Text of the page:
“Giant circus frogs eat their trainers, robots ice-skate on frozen ponds, a dinosaur hatches out of a balloon held by a king: we were already in love with this book even before the high concept set in. And that high concept is how the author’s uncle left a trunk full of his drawings, all of which he started by sketching the same squiggly line. You have to find the line in the picture and finish his story. The test of any high-concept book is the execution and Edwards totally pulls it off, creating a sort of If On A Winter’s Night A Traveller for the under-10 set. I suspect this book will live near the top of our favourites pile for quite some time.”

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Canadian Children’s BookNews

“Wallace Edwards has done it again! The introduction to Once Upon a Line lets us know that the fantastical paintings in this book were created by Great-Uncle George using an enchanted pen from the East. He only had to draw a single curving line, and it would turn into a painting. Each page has an illustration incorporating that line and a start to a story, beginning with ‘Once upon a line,’ an obvious and intriguing reference to ‘Once upon a time.’ As with his other books, Edwards creates many levels of meaning by combining all that you see on the page in unexpected ways.

This is a great book for anyone with a wild imagination. On each page Wallace draws the reader into both the illustration and the words. Readers are challenged to find the “magic line” in each picture. In most cases, the story is different, not always exactly what is shown in the picture. For example, we get a dandy rat who loves his “brand new ultra-modern house,” a gleaming white toilet sitting among flowers. The words continue, “‘I have never had such a beautiful home before,’ he said. Just then, a little bird said…” This sentence could lead anywhere, and is an invitation to go somewhere new each time you read it.

Although each page has its own theme, there are a few where connections are made to the previous illustration. At the back of the book is a guide showing where the magical line is in each of the pictures, and a reminder that the enchanted pen is also in each one, too.

Once Upon a Line has all the marks of a Wallace Edwards gem: his distinctive style of illustration, humour, appealing characters and just enough information to get you started on your own story.”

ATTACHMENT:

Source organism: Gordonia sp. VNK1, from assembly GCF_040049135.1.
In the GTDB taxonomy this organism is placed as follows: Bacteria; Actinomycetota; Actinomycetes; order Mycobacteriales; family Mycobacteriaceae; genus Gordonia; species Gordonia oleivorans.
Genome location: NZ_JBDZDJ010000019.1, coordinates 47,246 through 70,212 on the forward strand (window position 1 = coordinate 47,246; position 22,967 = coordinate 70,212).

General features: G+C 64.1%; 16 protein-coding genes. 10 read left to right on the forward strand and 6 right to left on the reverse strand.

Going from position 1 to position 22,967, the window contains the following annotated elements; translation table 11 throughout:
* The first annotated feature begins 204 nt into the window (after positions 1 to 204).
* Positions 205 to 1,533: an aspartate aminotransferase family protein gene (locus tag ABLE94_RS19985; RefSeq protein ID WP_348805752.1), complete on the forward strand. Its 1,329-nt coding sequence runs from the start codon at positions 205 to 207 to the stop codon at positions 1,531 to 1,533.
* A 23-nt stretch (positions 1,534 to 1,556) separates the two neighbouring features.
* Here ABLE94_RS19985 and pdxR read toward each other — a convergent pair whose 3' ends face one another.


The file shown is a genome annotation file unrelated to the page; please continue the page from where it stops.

National Reading Campaign

“Wallace Edwards’ sophisticated watercolour and coloured pencil illustrations demand close inspection.  Many visual jokes are on display, like a foppish mouse showing off his new “ultra-modern” toilet house, an armoured knight heading out to the battlefield atop an octopus, and a dinosaur hatching from a balloon bouquet. In Edwards’ trademark style, there are several hidden objects to discover in every drawing, including George’s fountain pen and the recurring pen stroke that launches each fanciful new “storyline.”  Fire up your imagination and journey to the inspired worlds that are created in Once Upon a Line.”

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CanLit for LittleCanadians

“With Once Upon a Line, Wallace Edwards has catapulted himself and his books to the status of must-haves for any home, school or public library.  The USA may have Chris Van Allsburg and most notably The Mysteries of Harris Burdick, but teachers will now be scrambling to use Once Upon a Line instead as the go-to book for story-starters and creative writing projects based on intriguingly unique illustrations that get the creative juices flowing.

Once Upon a Line is so rich in its visual effects and textual texture that it deserves all the golden stars on its cover and more.”

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Kids’ Book Buzz

“Once upon a Line is like no other book I have ever read. There really isn’t a story written, but instead you need to use your own imagination to finish off a story. Each page is a different picture and story for you to make up. They said the pictures were from a Great-Uncle George, who was a magician and had a magic pen. They say that every picture starts with a line and you need to find the line in each picture, as well as find the magic pen.

Once upon a Line was a great book. I liked looking for the starting line and magic pen on every page. I loved sitting with my mom and sister and we each took turns continuing the story for every picture. Some stories were easy to continue and others were harder. The illustrations were very detailed, colorful and some where really funny. My favorite page was the prince who dreamed in color and dreamed up a dragon. It was really fun making up your own story and using your imagination.”

—Reviewed by Jewel, Age 7

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Youth Services Book Reviews

What did you like about the book?   This book consists of a series of colorful and whimsical illustrations accompanied by a few lines of text that serve as story starters. All begin with “Once Upon a Line” and most involve animals. For instance one painting depicts a pig in a suit atop a very large fish: “Once upon a line, a fisherman tried out his new fishing pole. He was admiring the fine workmanship when suddenly…” The book begins by saying that the paintings were found in an old trunk belonging to a magician and that “each picture starts with the same pen line.” Most readers will find it very difficult to find the same pen line in each drawing, but there is an answer key at the end. This is a book that would be useful for aspiring writers.

Anything you didn’t like about it? / To whom would you recommend this book?     This would be a good book to use with a creative writing class. Children who like to write stories will enjoy the “story starters.” Pair it with The Mysteries of Harris Burdick by Chris Van Allsburg.

Who should buy this book? Public libraries